The NSA warrantless bulk surveillance revelations have centred on individuals but government and business communications have been captured too. This is more serious than individual privacy being violated, and underscores that the rules for keeping business and official communications confidential have changed forever.
In fact, with wiretaps directly on global Internet backbones and spy agencies being able to glean large amounts of information on organisations by observing how their data flows, without even having to peer into their content, it will be difficult restore the integrity of electronic communications.
Encryption of data and communications still works to protect communications to some degree.
The Administrative Office of the Courts in the United States notes that last year, some wiretaps failed because they were encrypted.
“Encryption was reported for 15 wiretaps in 2012 and for 7 wiretaps conducted during previous years. In four of these wiretaps, officials were unable to decipher the plain text of the messages.
This is the first time that jurisdictions have reported that encryption prevented officials from obtaining the plain text of the communications since the [Administrative Office] began collecting encryption data in 2001,” the document reads.
However, only four wiretaps could not be decrypted and either way the communications were intercepted along with their meta-data.
From the report, it’s also clear that officials are working hard to break encryption or to bypass it with man-in-the-middle eavesdropping or similar strategies.
As the Guardian, which broke the story about NSA leaker Edward Snowden notes, spy agencies are more likely to be interested in and to intercept encrypted communications, which is stands to reason; there could be something to hide.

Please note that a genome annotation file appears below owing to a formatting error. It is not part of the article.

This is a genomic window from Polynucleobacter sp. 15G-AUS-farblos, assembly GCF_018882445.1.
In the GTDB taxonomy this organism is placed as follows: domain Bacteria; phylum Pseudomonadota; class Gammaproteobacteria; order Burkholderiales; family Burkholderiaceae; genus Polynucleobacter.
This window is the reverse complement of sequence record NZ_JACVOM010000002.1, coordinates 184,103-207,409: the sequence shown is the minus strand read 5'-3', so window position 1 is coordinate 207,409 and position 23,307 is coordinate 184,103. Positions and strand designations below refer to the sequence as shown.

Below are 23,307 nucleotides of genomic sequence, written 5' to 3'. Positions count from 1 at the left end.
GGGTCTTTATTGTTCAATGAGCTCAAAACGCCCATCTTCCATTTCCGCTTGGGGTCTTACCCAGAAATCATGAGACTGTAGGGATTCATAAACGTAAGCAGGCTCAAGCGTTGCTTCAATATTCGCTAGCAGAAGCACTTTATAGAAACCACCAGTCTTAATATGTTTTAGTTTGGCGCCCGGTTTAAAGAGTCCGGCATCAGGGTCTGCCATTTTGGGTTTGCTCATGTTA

The fact that encrypted data makes organisations even greater objects of interests to spy agencies is unfortunate, but shouldn’t deter them from scrambling their communications. The more people and organisations that use strong encryption the harder the spy agencies have to work instead of having a firehose of easily obtained information that can be intercepted without anyone realising it.
What’s more, greater uptake of encryption will lead the development of better and easier ways to do it. For instance, it’s been possible to encrypt Internet email messages for a long time now, with standards such as Pretty Good Privacy (PGP) and Secure Multipurpose Internet Mail Extensions (S/MIME) and other methods.
Many email clients and systems support encryption too, from the transport layer and down to messages themselves.
When was the last time you received an encrypted email though? And if you did, were you able to read it, or did decryption fail because of some obscure interoperability issue – or a key problem?
Given how important email is personal and business communications, it seems strange that it isn’t encrypted by default. More correctly, that it’s so difficult to encrypt email on a regular basis that most users don’t do it.